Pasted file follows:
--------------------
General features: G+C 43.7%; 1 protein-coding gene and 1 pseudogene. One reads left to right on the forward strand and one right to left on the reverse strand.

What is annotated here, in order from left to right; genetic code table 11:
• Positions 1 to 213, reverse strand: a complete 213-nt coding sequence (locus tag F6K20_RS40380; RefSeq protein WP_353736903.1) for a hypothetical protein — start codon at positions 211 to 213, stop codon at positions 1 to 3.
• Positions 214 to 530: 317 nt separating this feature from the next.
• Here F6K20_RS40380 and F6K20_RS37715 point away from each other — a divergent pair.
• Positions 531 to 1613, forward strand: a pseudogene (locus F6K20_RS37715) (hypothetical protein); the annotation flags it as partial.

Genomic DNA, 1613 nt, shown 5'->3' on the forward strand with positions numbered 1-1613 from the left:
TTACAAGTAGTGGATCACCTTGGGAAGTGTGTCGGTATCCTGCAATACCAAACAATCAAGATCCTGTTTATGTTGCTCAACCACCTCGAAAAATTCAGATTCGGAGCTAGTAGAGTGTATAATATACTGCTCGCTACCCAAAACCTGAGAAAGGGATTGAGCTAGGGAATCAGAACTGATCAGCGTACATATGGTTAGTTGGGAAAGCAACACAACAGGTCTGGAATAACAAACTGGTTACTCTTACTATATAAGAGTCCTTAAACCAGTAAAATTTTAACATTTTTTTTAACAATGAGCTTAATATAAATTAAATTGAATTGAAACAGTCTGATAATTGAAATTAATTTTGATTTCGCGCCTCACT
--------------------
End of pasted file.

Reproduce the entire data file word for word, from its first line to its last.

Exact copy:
General features: G+C 43.7%; 1 protein-coding gene and 1 pseudogene. One reads left to right on the forward strand and one right to left on the reverse strand.

What is annotated here, in order from left to right; genetic code table 11:
• Positions 1 to 213, reverse strand: a complete 213-nt coding sequence (locus tag F6K20_RS40380; RefSeq protein WP_353736903.1) for a hypothetical protein — start codon at positions 211 to 213, stop codon at positions 1 to 3.
• Positions 214 to 530: 317 nt separating this feature from the next.
• Here F6K20_RS40380 and F6K20_RS37715 point away from each other — a divergent pair.
• Positions 531 to 1613, forward strand: a pseudogene (locus F6K20_RS37715) (hypothetical protein); the annotation flags it as partial.

Genomic DNA, 1613 nt, shown 5'->3' on the forward strand with positions numbered 1-1613 from the left:
TTACAAGTAGTGGATCACCTTGGGAAGTGTGTCGGTATCCTGCAATACCAAACAATCAAGATCCTGTTTATGTTGCTCAACCACCTCGAAAAATTCAGATTCGGAGCTAGTAGAGTGTATAATATACTGCTCGCTACCCAAAACCTGAGAAAGGGATTGAGCTAGGGAATCAGAACTGATCAGCGTACATATGGTTAGTTGGGAAAGCAACACAACAGGTCTGGAATAACAAACTGGTTACTCTTACTATATAAGAGTCCTTAAACCAGTAAAATTTTAACATTTTTTTTAACAATGAGCTTAATATAAATTAAATTGAATTGAAACAGTCTGATAATTGAAATTAATTTTGATTTCGCGCCTCACT